Are We Racing Toward Armageddon?
Mr. Baigent, author of Racing Toward Armageddon: The Three Great Religions and the Plot to End the World, was born in New Zealand in 1948. He graduated with a bachelor's degree in psychology from Canterbury University, Christchurch, and a master's degree in mysticism and religious experience from the University of Kent, England. Since 1976 he has lived in England with his wife and children. Published in 35 languages, he is the author of From the Omens of Babylon, Ancient Traces, and the New York Times bestseller The Jesus Papers; the coauthor of the international bestsellers Holy Blood, Holy Grail and The Messianic Legacy (with Henry Lincoln and Richard Leigh); and the coauthor of The Temples and the Lodge, The Dead Sea Scrolls Deception, Secret Germany, The Elixir and the Stone and The Inquisition (with Richard Leigh). This article is excerpted from Racing Toward Armageddon.The race toward Armageddon is the stumbling toward self-destruction.
Armageddon! The great battle against the Antichrist; when the red mist of a vast firestorm is to descend from above to envelope all living creatures in its deceptive embrace, leaving the god of war to spit out the pips.
According to the tricky and treacherous text of the final book in the New Testament, the book of Revelation, when the end time of the world dawns, a scroll with seven seals will be opened. With each seal a new horror will be unleashed against humanity. First, a great dragon will appear; this is later identified with Satan. Next will emerge a monstrous beast ominously rearing its seven heads and ten horns. Finally, a servant of this beast will arrive on the stage, a "false prophet" (16:13) -- the Antichrist -- who will lead his international satanic army against the forces of God. All these satanic forces will be gathered together "at the place called in Hebrew, Armageddon" (16:16).
Abruptly, a white horse bearing a divine warrior will appear from heaven, a warrior described as "The Word of God" (19:13), whom many interpret to be Christ; he will lead the "armies of heaven" (19:14) in a vast and bloodthirsty battle that will erupt against a background of terrestrial plagues and earthquakes. The three satanic allies will be defeated: the beast and the false prophet will be thrown alive into burning sulfur; their followers will all be put to the sword by the heavenly rider. According to the book of Revelation, God will take no prisoners -- except, strangely, for Satan, who will be quickly locked up in a bottomless pit. Then the calm following this mayhem will usher in a thousand years of peace.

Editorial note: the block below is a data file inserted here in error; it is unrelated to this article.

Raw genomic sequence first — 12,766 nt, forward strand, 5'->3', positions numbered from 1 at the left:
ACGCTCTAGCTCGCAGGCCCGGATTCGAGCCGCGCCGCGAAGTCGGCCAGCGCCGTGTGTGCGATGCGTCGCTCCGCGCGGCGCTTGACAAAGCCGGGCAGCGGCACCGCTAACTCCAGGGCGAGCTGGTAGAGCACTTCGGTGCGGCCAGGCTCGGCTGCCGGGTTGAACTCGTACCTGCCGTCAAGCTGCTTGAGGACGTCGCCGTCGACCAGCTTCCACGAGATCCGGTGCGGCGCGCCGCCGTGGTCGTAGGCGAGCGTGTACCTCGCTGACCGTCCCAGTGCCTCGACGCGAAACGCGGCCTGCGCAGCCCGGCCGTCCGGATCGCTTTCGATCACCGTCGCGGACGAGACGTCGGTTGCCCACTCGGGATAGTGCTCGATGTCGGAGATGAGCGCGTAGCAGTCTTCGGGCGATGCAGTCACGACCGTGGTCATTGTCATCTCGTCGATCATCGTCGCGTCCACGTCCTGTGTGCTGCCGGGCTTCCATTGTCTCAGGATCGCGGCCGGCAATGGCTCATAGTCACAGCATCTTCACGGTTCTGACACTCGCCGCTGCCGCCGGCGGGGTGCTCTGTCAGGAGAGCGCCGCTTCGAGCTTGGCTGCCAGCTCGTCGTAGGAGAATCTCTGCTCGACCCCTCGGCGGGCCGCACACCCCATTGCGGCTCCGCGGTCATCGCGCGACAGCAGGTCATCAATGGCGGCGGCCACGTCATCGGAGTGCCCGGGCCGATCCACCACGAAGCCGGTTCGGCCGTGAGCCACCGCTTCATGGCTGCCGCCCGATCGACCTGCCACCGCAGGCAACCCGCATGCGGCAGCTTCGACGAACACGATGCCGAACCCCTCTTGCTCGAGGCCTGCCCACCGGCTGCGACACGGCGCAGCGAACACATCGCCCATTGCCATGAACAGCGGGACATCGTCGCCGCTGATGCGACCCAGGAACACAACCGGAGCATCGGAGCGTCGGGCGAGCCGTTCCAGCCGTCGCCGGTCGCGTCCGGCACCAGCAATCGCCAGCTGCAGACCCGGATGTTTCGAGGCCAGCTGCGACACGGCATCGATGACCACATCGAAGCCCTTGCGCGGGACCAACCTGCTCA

But in a curious and unexplained twist, at the end of the thousand years of peace, Satan will be released from his prison for a short time. This act of apparent mercy will immediately lead to a second great war.
It does seem a very cruel trick for God to play upon the newly peaceful inhabitants of the world. God appears to be toying with Satan like a cat toys with a mouse, because this new satanic army will also be rapidly destroyed, permitting a shiny new Jerusalem to descend from the clouds -- a new Jerusalem from which Jesus will rule forever over a world where death is no more.
Personally, I have always wondered why, if Jesus is destined to be victorious, he and God should put themselves to so much trouble first. It seems to me that by delaying the inevitable, they are actually colluding with the beast, the false prophet, and Satan. It is also pointless, and the collateral damage so extensive.